Butter makes everything better — but does ghee count, too? The ancient form of butter is fast becoming a 21st-century staple. And some say ghee’s benefits aren’t just about flavor.
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“Some research has shown that people who consume ghee butter in traditional ways may have lower risks of heart disease,” says registered dietitian Candace O’Neill. “But in the ghee vs. butter debate, there’s a lot of misinformation out there about ghee being the better choice.”
When you churn milk or cream long enough, it separates into two components: butterfat (solid) and buttermilk (liquid). Butter is the butterfat. Ghee takes this process a step further.
“Ghee is clarified butter, which means it’s heated to the point where manufacturers can remove any remaining water and caramelized milk solids. What’s left — the ghee — is fat that’s even more concentrated,” says O’Neill.
In traditional Indian and East Asian cooking, ghee has been a go-to for centuries. “It has a nuttier, richer taste than butter,” says O’Neill. “Many people also enjoy ghee because it has a higher smoke point (the temperature during cooking when the oil starts smoking) than butter.”
O’Neill recommends using ghee like butter. “But if you’re buying a jar of ghee from a grocery store, you may want to mix before using it because it can separate.”
While some tout ghee as butter’s healthier cousin, O’Neill says that ghee’s perceived benefits may be overblown. “There is no significant difference between the two. The fat and vitamin content is almost the same.”
O’Neill clarifies three common health claims about ghee butter.
A. It’s not dairy-free, though ghee may be a good choice for people who are lactose-intolerant. That’s because it contains extremely low levels of lactose and casein (a milk protein). But so does butter.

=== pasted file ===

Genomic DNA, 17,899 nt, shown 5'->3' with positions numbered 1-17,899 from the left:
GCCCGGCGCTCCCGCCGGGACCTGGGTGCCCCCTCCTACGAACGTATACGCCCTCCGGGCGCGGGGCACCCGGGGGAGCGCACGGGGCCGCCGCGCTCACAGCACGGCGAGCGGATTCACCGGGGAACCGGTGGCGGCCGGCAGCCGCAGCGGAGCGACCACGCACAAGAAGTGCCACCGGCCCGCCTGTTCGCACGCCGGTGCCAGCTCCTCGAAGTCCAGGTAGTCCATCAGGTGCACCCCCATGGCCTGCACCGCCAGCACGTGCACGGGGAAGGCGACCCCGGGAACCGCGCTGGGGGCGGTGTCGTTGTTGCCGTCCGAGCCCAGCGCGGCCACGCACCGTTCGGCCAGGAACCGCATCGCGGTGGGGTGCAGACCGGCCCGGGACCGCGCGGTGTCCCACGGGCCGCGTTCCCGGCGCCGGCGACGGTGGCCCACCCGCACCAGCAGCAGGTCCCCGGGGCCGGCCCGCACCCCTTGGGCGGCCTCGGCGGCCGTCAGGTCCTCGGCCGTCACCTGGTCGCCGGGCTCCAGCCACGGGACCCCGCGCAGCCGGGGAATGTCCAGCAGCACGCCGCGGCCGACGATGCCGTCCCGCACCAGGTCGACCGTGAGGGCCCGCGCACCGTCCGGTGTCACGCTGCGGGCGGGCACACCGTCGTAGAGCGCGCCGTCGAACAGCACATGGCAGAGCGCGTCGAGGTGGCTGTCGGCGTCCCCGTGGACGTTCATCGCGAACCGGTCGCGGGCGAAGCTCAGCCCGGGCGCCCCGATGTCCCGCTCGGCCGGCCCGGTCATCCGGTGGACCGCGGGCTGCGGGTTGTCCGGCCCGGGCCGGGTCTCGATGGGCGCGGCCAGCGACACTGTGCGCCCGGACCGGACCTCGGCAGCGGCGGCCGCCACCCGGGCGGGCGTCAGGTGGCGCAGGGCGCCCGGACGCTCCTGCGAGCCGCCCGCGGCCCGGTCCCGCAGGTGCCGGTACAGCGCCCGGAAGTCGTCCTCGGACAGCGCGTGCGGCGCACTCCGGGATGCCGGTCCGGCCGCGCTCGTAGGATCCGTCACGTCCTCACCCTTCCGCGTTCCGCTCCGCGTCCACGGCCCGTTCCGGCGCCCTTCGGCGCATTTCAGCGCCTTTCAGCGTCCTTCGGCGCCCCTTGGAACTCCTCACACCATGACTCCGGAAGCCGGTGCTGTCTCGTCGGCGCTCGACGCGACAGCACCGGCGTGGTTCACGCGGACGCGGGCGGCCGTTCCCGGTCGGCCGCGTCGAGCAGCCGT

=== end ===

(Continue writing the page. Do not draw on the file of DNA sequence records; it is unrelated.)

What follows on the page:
“Some people who avoid dairy for digestive reasons may tolerate ghee better than butter. But in general, they should be fine with butter as well because the amounts of lactose and casein are so small,” notes O’Neill. “If you have a casein allergy, you should definitely avoid consuming both in case of cross-contamination.”
A. Dairy products contain a compound called butyrate, which is a type of short-chain fatty acid. Butyrate is the main energy source for the cells that line your colon and helps them regenerate. This process is important for colon health and digestion.
Some herald ghee as a rich source of butyrate, but O’Neill says not so fast. “Ghee has about 1% of butyrate, which is a tiny, insignificant amount compared to what your colon produces,” she says.
“You can also get a good amount of short-chain fatty acids from eating fiber-rich foods, such as fruits, vegetables, whole grains and legumes. These foods help your body ramp up the production of short-chain fatty acids. That’s the better way to improve colon health.”
A. It’s not hard to find a blog claiming ghee is a metabolism-booster. But what does science say?
“Ghee contains medium-chain triglyceride (MCT) oil, which some research suggests could help with weight loss. But it’s in trace amounts, so if you’re looking to get MCT oil in your diet, ghee’s not the best way to go,” says O’Neill. “Ghee and butter also have a compound called conjugated linoleic acid (CLA), which may help reduce fat mass. But again, ghee only has insignificant amounts of it.”
O’Neill says choosing ghee should be a matter of personal preference and not based on any perceived health benefits. “The potential compounds that ghee contains are not significant enough to improve your health.”